Globalization: Social & Geographic Perspectives

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Blog 1: Nannies, Maids and Sex Workers vs The Wealth Gap

April 5th, 2011 · 2 Comments

In this economy, a woman must work to support her family. One income is no longer enough to sustain the needs to a family. This has led to an increase in the demand for nannies and other domestic helpers to take care of children, help around the house, and other needs. Many women from 3rd world countries have stepped up to the job. I find it ironic that what we consider menial labor is considered a good job by these immigrants, who see the job as their stepping stone to a better life for their families. Women all over the world are becoming more empowered and willing to sacrifice for their family, whether it is through a 9-5 job or traveling across the world to have a decent paying job. When I was younger, my mother picked me up from school everyday. Now, I see many kids getting picked up by nannies and grandparents, because their mothers are all working. Interestingly enough, I also see many dads there to pick up their children- probably jobless for the time being, which further explains why the mother would be out working.

In ‘The Wealth Gap’, Mariko Chang explains the inequalities between men and women, and the further inequalities that are faced by people of color. Women have always faced the daunting task of breaking ‘the glass ceiling’; they face many more challenges on their way to the top. My father always told me that if I wanted to get anywhere in life, I would have to work 5 times as hard as any boy doing the same thing, simply because I am a girl. Men and women of color face even more barriers. Although everyone is considered ‘equal’ (supposedly) women of color are even worse off than men of color. Their jobs do no provide them with enough benefits to ensure that they will be able to sustain a family on their own.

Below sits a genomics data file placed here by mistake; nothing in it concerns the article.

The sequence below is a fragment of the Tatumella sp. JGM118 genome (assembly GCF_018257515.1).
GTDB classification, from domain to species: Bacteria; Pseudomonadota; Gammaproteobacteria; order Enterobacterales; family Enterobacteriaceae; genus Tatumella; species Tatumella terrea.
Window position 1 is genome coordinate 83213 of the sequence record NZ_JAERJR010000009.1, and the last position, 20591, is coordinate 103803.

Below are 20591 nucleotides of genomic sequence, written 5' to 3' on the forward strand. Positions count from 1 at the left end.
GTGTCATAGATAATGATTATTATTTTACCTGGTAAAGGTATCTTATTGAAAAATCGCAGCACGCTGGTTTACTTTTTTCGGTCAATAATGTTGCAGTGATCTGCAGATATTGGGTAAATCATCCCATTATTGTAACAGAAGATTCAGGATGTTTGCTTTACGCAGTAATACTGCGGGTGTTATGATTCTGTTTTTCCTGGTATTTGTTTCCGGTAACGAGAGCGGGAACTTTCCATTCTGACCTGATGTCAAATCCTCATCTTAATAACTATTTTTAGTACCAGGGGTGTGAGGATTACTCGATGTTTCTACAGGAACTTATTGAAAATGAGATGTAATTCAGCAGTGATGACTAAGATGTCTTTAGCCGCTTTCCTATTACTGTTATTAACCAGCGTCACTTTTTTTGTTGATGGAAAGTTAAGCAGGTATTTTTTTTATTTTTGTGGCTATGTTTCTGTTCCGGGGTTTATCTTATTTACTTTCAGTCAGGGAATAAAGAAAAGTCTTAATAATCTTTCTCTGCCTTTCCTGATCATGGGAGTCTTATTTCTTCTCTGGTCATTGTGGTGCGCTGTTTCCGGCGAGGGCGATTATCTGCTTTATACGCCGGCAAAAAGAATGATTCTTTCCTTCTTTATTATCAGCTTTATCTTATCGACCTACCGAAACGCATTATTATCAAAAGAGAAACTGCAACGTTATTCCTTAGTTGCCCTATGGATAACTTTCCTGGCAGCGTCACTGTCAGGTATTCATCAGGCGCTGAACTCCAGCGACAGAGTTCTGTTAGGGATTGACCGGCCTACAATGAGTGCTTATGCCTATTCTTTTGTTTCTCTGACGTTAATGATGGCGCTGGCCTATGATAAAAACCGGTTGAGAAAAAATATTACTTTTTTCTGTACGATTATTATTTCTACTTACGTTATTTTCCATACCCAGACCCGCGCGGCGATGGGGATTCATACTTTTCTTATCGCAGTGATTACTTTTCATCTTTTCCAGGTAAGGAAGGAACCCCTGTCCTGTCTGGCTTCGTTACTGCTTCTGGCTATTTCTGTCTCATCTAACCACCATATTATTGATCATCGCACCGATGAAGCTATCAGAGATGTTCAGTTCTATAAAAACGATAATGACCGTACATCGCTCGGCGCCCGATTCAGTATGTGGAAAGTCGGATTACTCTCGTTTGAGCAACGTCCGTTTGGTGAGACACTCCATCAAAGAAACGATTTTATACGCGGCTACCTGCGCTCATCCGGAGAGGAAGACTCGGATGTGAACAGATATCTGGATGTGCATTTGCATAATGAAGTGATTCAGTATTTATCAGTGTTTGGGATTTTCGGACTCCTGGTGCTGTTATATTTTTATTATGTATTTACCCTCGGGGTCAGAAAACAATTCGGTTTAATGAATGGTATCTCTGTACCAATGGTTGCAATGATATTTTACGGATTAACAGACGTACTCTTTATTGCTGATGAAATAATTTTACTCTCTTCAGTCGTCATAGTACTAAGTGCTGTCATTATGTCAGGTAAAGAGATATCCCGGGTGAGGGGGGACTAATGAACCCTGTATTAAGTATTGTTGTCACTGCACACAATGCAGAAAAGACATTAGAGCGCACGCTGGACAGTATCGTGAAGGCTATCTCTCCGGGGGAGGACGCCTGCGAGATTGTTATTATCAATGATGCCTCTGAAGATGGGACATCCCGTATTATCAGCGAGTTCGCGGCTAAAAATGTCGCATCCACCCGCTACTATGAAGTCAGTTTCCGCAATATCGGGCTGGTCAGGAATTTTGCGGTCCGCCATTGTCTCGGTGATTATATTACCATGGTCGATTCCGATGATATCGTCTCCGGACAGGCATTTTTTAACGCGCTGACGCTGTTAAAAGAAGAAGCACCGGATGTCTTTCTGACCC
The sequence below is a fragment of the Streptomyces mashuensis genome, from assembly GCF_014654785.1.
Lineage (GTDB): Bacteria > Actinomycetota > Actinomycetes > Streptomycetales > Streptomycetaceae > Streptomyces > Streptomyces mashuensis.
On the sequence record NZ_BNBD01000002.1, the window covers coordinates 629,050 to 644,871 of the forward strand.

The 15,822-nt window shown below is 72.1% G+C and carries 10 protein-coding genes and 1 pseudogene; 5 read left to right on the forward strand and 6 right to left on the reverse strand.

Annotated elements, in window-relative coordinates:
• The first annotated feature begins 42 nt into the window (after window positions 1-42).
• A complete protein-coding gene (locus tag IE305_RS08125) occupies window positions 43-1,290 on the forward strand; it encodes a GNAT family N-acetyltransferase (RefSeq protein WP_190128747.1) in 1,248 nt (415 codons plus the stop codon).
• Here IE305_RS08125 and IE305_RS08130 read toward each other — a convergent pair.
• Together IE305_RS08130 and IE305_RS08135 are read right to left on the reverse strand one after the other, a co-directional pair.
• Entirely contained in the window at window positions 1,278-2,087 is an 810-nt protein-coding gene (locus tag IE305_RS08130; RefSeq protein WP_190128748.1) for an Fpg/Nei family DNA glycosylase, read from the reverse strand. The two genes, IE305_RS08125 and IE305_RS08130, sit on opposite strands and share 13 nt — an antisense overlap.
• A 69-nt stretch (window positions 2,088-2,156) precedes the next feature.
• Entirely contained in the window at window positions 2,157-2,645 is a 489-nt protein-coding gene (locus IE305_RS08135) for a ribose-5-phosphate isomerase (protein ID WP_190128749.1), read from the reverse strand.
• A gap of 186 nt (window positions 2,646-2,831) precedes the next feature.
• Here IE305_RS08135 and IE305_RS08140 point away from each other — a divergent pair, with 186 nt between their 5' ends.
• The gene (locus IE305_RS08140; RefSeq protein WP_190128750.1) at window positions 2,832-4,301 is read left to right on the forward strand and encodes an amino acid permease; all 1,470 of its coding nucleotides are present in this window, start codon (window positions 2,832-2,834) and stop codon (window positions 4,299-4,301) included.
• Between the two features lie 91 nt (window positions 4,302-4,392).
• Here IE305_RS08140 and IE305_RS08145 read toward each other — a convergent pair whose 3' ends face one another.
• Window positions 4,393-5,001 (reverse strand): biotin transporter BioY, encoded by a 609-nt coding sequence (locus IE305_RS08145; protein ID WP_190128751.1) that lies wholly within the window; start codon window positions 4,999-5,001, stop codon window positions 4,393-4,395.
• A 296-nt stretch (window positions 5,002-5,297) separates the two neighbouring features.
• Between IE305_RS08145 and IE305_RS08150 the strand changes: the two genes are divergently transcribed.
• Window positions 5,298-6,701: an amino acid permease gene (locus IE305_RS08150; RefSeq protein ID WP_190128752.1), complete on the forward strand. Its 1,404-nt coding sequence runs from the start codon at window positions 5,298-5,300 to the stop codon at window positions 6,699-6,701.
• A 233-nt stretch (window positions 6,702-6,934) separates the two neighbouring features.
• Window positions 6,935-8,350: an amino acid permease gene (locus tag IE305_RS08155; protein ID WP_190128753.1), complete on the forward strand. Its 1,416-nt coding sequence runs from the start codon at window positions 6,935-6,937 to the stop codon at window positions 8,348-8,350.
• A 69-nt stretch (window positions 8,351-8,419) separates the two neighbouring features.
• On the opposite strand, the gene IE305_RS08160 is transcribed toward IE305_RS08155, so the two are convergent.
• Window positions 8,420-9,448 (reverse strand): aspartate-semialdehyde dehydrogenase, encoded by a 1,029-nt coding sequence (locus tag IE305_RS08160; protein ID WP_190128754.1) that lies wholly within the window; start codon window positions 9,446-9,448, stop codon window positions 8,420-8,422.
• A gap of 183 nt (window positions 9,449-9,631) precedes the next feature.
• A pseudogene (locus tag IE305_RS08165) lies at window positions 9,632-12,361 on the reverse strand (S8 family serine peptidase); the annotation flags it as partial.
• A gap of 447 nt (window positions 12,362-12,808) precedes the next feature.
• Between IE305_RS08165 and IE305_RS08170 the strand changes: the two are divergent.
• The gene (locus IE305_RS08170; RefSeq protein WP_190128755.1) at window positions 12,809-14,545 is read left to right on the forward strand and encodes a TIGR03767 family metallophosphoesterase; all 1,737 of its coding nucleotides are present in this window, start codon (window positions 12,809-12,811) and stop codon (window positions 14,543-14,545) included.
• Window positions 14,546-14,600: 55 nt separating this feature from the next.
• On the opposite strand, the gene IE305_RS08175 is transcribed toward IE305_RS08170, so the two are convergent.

None of these readings were surprising to me. There has always been a gender gap, and it will remain unless steps are taken to promote fairness and equality (in pay and benefits) for everyone. Women need to work twice as hard to get to where they need to be. But I believe it will pay off in the long run.

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2 responses so far ↓

  • 1    Brenda // Apr 6, 2011 at 9:07 am

    The ideas reported in the wealth gap article were not surprising to me either. However, what was surprising was how vast the gap was between women of color and woman who are white. I have suggested that women of color face a double consciousness as WEB Dubois would have referred to it. Women of color are part of two oppressed groups. They are women and they are also of color. Professor Hala has even suggested to me that women of color are actually faced with a triple consciousness. Not only are they women and of color, but they are also Americans. These women struggle to identify with all three of these different identities.

  • 2    temimahz // Apr 6, 2011 at 2:00 pm

    What you wrote about menial jobs becoming opportunities of employment for women from Third World countries really stuck with me! If someone says “I’m a stay at home mom” or works as a nanny, she isn’t necessarily looked at with the highest regard but she should be because it too is a job! Although these women immigrate and need to support their whole families we should be applauding them for doing so…I wrote earlier we need to look at both sides of the coin and this is true with this perspective as well.

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